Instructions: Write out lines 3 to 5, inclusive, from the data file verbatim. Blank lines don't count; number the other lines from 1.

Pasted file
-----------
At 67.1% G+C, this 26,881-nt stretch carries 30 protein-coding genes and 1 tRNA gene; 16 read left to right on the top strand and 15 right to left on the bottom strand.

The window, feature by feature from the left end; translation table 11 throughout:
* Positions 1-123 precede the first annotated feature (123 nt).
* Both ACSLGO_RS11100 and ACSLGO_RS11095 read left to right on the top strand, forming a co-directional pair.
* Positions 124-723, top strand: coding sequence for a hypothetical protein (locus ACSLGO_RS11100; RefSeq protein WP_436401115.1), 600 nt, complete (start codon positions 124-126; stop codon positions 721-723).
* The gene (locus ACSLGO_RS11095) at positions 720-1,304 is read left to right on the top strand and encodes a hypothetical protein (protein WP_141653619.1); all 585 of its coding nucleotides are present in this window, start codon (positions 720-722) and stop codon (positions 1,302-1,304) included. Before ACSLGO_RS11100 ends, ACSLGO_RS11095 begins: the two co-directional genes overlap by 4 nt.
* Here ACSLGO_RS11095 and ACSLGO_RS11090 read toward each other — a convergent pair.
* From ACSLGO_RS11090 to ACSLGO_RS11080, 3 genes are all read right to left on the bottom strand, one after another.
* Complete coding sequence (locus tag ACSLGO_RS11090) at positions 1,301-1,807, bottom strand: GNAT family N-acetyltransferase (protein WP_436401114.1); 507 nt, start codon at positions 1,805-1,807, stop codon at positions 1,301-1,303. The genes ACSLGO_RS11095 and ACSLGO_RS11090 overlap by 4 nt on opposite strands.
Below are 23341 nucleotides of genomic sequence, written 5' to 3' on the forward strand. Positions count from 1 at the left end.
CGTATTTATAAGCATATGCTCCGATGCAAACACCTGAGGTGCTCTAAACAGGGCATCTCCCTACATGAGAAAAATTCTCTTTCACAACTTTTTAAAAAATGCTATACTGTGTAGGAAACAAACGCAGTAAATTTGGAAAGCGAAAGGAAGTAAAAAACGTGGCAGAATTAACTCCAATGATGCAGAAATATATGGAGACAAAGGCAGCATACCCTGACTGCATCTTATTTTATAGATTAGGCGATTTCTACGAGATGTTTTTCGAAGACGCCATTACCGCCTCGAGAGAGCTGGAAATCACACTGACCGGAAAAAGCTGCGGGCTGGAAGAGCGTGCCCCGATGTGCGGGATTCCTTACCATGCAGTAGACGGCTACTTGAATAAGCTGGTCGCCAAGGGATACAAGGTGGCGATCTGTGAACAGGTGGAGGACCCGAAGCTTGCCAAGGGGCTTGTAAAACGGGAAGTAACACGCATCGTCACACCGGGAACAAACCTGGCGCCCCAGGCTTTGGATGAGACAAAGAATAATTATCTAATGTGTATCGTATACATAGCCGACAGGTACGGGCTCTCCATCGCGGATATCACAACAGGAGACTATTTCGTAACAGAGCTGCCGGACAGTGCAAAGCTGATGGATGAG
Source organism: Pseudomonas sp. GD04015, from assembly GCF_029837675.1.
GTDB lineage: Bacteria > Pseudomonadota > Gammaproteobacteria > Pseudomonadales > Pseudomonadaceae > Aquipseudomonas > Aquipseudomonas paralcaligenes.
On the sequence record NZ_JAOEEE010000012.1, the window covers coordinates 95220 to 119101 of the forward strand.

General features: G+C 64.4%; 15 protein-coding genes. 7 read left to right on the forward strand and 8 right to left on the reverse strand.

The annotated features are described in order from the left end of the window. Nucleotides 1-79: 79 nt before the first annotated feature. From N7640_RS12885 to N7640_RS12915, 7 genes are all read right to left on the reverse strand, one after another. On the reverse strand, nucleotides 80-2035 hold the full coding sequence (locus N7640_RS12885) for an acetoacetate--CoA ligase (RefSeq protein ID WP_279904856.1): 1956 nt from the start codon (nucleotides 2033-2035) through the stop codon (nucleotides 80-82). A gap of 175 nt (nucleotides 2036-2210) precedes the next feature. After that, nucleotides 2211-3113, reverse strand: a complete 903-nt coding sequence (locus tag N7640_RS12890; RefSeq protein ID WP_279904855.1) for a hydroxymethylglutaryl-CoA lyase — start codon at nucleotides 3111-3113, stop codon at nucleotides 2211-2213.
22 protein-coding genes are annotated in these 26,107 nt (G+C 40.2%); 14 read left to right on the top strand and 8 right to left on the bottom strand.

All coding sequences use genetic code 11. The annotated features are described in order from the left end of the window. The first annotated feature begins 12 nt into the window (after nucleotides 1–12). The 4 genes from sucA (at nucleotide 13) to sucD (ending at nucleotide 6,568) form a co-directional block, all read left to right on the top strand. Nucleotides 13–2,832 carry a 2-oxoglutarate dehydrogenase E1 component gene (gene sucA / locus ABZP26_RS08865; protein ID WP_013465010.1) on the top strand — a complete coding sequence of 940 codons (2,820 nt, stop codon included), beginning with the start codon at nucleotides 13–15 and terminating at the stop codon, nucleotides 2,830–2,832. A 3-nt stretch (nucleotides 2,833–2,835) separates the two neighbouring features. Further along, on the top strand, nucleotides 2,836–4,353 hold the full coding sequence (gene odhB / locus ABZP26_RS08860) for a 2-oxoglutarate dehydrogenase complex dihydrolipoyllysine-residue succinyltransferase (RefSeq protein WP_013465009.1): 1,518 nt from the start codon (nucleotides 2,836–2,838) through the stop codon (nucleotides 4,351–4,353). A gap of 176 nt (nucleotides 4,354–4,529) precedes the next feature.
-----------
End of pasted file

* Positions 1-123 precede the first annotated feature (123 nt).
* Both ACSLGO_RS11100 and ACSLGO_RS11095 read left to right on the top strand, forming a co-directional pair.
* Positions 124-723, top strand: coding sequence for a hypothetical protein (locus ACSLGO_RS11100; RefSeq protein WP_436401115.1), 600 nt, complete (start codon positions 124-126; stop codon positions 721-723).